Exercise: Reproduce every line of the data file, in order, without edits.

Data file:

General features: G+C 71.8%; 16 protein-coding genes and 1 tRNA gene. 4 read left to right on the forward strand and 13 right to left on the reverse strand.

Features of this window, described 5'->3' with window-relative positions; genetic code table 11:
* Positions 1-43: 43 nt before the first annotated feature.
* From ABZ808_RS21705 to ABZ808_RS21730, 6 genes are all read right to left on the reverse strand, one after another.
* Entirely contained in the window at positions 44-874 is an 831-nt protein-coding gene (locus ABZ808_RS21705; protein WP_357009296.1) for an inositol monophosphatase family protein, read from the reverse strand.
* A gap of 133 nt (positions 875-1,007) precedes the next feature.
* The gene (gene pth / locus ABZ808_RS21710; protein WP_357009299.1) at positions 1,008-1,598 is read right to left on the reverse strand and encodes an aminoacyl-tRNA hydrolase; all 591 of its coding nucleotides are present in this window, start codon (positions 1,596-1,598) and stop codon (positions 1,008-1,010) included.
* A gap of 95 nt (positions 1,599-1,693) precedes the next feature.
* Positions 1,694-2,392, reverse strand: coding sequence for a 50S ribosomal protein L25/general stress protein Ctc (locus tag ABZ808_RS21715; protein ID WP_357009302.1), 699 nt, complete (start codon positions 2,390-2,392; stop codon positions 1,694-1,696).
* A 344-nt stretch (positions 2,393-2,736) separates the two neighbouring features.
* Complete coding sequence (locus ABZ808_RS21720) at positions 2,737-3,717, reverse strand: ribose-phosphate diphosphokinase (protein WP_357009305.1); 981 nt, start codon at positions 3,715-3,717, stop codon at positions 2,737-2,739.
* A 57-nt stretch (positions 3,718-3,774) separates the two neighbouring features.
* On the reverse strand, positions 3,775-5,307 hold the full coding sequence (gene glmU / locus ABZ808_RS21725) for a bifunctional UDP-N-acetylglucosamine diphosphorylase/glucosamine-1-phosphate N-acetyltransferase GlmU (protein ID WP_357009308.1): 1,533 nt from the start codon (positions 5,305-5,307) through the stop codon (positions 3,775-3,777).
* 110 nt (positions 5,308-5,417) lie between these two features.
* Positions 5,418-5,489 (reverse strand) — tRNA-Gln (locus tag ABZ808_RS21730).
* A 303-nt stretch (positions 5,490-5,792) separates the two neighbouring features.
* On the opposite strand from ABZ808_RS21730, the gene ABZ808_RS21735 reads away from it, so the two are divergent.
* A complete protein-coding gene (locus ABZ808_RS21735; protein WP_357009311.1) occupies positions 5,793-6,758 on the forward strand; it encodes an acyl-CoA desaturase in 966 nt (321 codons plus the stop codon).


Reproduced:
General features: G+C 71.8%; 16 protein-coding genes and 1 tRNA gene. 4 read left to right on the forward strand and 13 right to left on the reverse strand.

Features of this window, described 5'->3' with window-relative positions; genetic code table 11:
* Positions 1-43: 43 nt before the first annotated feature.
* From ABZ808_RS21705 to ABZ808_RS21730, 6 genes are all read right to left on the reverse strand, one after another.
* Entirely contained in the window at positions 44-874 is an 831-nt protein-coding gene (locus ABZ808_RS21705; protein WP_357009296.1) for an inositol monophosphatase family protein, read from the reverse strand.
* A gap of 133 nt (positions 875-1,007) precedes the next feature.
* The gene (gene pth / locus ABZ808_RS21710; protein WP_357009299.1) at positions 1,008-1,598 is read right to left on the reverse strand and encodes an aminoacyl-tRNA hydrolase; all 591 of its coding nucleotides are present in this window, start codon (positions 1,596-1,598) and stop codon (positions 1,008-1,010) included.
* A gap of 95 nt (positions 1,599-1,693) precedes the next feature.
* Positions 1,694-2,392, reverse strand: coding sequence for a 50S ribosomal protein L25/general stress protein Ctc (locus tag ABZ808_RS21715; protein ID WP_357009302.1), 699 nt, complete (start codon positions 2,390-2,392; stop codon positions 1,694-1,696).
* A 344-nt stretch (positions 2,393-2,736) separates the two neighbouring features.
* Complete coding sequence (locus ABZ808_RS21720) at positions 2,737-3,717, reverse strand: ribose-phosphate diphosphokinase (protein WP_357009305.1); 981 nt, start codon at positions 3,715-3,717, stop codon at positions 2,737-2,739.
* A 57-nt stretch (positions 3,718-3,774) separates the two neighbouring features.
* On the reverse strand, positions 3,775-5,307 hold the full coding sequence (gene glmU / locus ABZ808_RS21725) for a bifunctional UDP-N-acetylglucosamine diphosphorylase/glucosamine-1-phosphate N-acetyltransferase GlmU (protein ID WP_357009308.1): 1,533 nt from the start codon (positions 5,305-5,307) through the stop codon (positions 3,775-3,777).
* 110 nt (positions 5,308-5,417) lie between these two features.
* Positions 5,418-5,489 (reverse strand) — tRNA-Gln (locus tag ABZ808_RS21730).
* A 303-nt stretch (positions 5,490-5,792) separates the two neighbouring features.
* On the opposite strand from ABZ808_RS21730, the gene ABZ808_RS21735 reads away from it, so the two are divergent.
* A complete protein-coding gene (locus ABZ808_RS21735; protein WP_357009311.1) occupies positions 5,793-6,758 on the forward strand; it encodes an acyl-CoA desaturase in 966 nt (321 codons plus the stop codon).